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UKIP, image & reality: brash, loud and uncompromising – naff but canny

UKIP+RosetteThis tweet (shown below) by Ellie Mae O’Hagan planted a seed. Strip away the populist politics for a moment, what is it that UKIP’s chosen symbol – the pound sign – says about their party? Or, to be more accurate, what is it about the logo that resonates. What about Nigel Farage. Is his appeal solely down to his cigarette quaffing, pint-smoking persona? Let’s play with the signs that feature prominently in kipper material and prise them apart like so much mouldy pulled pork. What does it say about message and audience?

The first thing, perhaps what one might be tempted to overlook are the party colours. This leaflet from Northamptonshire is typical. Apart from the blatant “factually accurate” scaremongering, if anything the chosen colour scheme wrenches my guts more than the putrid politics. There’s nothing wrong with purple or yellow in themselves. Design-wise the LibDem make okay use of their colour. And Progress combine purple with red and white to give their website and publication a pleasing pastel vibe. It’s inoffensive without being twee. Which is exactly why UKIP have plumped for the opposite. The rancid colour clash is more than just a refusal to bow to good taste. It’s brash, loud and uncompromising, exactly how the party likes to see itself. The bold colouring is accompanied by bold, spiky policies. It’s also instantly recognisable. With the LibLabCon competing for space on your doormat, UKIP’s rancid colour scheme stands out a mile.

Then there’s the pound sign. A naff choice to be sure, but then again UKIP are not interested in appealing to reasoned debate, let alone electorates who prefer their politics progressive side up. As a nationalist movement it will annex everything and anything redolent of Englishness and Britishness. Can’t use the royals because they’re neutral (and, whisper it, not really British anyway). Can’t use Westminster because it supposedly embodies everything UKIP is against. Putting aside sporting endeavour and iconic wartime imagery, there’s not a lot left. A cup of tea? Chicken tikka masala? Not on your nelly. But good old sterling? Why not. It’s quintessentially British and is instantly recognisable wherever you go.

As symbols go we interact with it everyday, acting as a banal reminder that this is England/Britain and that our money remains our own. It symbolises economic might, certainty and sovereignty. Packed into what would otherwise be a nonsensical squiggle is the DNA of a nation – enterprise, hard graft, and independence. The pound is not stained by the blood of empire, tainted by lingering racism or the stuff and nonsense of the hooray henry classes. It’s the one thoroughly democratic symbol all Britons have no problem acknowledging. And what’s more the semiotics suggest that if this irreducibly British totem is sacrificed on the Euro’s altar, it won’t be long before our plucky national character follows the currency into an unnecessary grave. So yes, a naff choice. A canny choice.

Now to Farage. I think we’ve only got part of his appeal right. The plain speaking man in the pub, yadda, yadda, yadda. But leaving it at that underestimates the connection Farage has to his late middle age and elderly white male core vote. Dave Renton notes this core voter is someone who’s worked all or most of their life, has acquired a modest to middling capital through savings and home ownership, were educated in the school of hard knocks and the university of life and feel a deep unease about the social change sweeping the land. While it counts some former Labour voters among the cohort, most are from that segment of working class/middle class men who don’t vote Labour.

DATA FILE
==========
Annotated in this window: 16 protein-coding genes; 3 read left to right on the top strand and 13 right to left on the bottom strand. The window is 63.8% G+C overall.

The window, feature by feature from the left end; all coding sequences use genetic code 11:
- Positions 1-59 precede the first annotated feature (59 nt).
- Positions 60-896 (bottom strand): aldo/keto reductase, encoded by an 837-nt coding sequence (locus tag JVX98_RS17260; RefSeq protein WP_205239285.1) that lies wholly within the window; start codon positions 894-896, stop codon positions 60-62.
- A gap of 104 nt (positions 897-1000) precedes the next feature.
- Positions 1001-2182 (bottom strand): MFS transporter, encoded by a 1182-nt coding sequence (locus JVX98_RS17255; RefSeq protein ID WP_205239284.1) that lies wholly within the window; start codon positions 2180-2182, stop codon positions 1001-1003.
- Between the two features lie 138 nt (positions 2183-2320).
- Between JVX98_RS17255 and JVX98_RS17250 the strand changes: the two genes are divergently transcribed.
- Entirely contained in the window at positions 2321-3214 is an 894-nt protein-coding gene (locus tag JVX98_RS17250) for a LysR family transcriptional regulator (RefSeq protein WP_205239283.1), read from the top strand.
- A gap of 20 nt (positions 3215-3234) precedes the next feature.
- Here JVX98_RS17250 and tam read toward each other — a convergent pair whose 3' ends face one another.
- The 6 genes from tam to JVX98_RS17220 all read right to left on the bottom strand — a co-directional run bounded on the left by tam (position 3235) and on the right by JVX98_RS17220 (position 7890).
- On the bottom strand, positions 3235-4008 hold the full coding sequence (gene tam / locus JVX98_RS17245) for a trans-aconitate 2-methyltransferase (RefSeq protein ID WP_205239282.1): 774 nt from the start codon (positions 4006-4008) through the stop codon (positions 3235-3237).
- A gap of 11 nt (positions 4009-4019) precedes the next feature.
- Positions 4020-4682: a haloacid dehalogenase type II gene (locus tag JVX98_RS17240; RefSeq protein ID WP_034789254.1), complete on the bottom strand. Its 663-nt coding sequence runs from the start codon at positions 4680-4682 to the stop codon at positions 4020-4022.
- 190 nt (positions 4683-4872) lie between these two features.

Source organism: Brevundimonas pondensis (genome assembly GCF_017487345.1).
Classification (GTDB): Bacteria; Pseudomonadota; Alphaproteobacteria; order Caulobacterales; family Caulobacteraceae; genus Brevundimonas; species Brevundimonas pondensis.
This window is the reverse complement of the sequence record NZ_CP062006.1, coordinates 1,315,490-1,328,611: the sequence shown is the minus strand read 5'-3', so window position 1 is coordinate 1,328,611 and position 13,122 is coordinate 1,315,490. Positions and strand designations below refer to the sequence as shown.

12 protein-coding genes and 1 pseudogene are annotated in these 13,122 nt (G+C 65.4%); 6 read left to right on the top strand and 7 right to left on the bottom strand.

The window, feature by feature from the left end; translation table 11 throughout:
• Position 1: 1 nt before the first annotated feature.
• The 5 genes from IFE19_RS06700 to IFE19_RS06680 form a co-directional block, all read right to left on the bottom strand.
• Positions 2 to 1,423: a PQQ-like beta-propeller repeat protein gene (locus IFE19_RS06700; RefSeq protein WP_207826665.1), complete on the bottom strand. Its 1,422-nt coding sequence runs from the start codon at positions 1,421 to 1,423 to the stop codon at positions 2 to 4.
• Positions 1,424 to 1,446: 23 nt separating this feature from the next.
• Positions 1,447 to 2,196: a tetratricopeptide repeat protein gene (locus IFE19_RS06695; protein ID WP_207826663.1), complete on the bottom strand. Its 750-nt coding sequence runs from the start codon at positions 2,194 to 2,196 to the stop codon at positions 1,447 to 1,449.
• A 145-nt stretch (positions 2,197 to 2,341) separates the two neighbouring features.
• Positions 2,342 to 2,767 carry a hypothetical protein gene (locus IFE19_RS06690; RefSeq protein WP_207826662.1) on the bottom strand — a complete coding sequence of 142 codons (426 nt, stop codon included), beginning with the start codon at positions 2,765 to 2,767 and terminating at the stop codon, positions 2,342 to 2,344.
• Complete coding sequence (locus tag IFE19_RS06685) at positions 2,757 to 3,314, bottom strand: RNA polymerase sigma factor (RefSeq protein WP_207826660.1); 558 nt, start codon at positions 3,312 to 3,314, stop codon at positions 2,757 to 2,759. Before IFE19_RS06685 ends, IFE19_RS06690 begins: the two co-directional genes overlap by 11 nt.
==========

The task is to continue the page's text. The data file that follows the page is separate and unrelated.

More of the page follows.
Enter Farage. His is a deeply reassuring presence for men so positioned. He’s less the pub bore and more the hands-on company owner mucking in with his employees. He’s well heeled, had every advantage moneyed birth can convey, but avoids condescension and patrician off-handedness. At some point in their careers millions of UKIP voters have met or become acquainted with an employer like Farage. Someone who knows it’s a tough life, expects you to do the job he’s given you and in return he’ll level with you. Not for one to hide behind management suits, if he thinks you’re crap he’ll tell you. If you’re shit he’ll sack you. No verbal warnings or second written warnings. This is straight down the line you-know-where-you-stand-ism.

Farage has a non-showy confidence in his self-presentation and what he says. Like the best bosses, he knows the score and is on top of what needs to be done. The boss of old might have won grudging respect, even if he was a bastard. But he gave it in return. What Farage has got going for him then is a masochistic nostalgia that speaks to senses of “how bad” kippers had it back in the day. Farage speaks to a band of bloodied brothers manhandled and battered by life, but who narcissistically revel in their tougher, more authentic, more certain past. That’s why millions of older men are besotted and bowled over by his peculiar charisma. His like is already positively embedded in their life experience.

Loud and proud. Identity and sovereignty. Certainty and authenticity. These are concentrated in UKIP’s art style, semiology, and person of their Gaffer. The fit between them is almost seamless. Decoupling them is one of the many things that need to be done to eradicate their poisonous presence for good.

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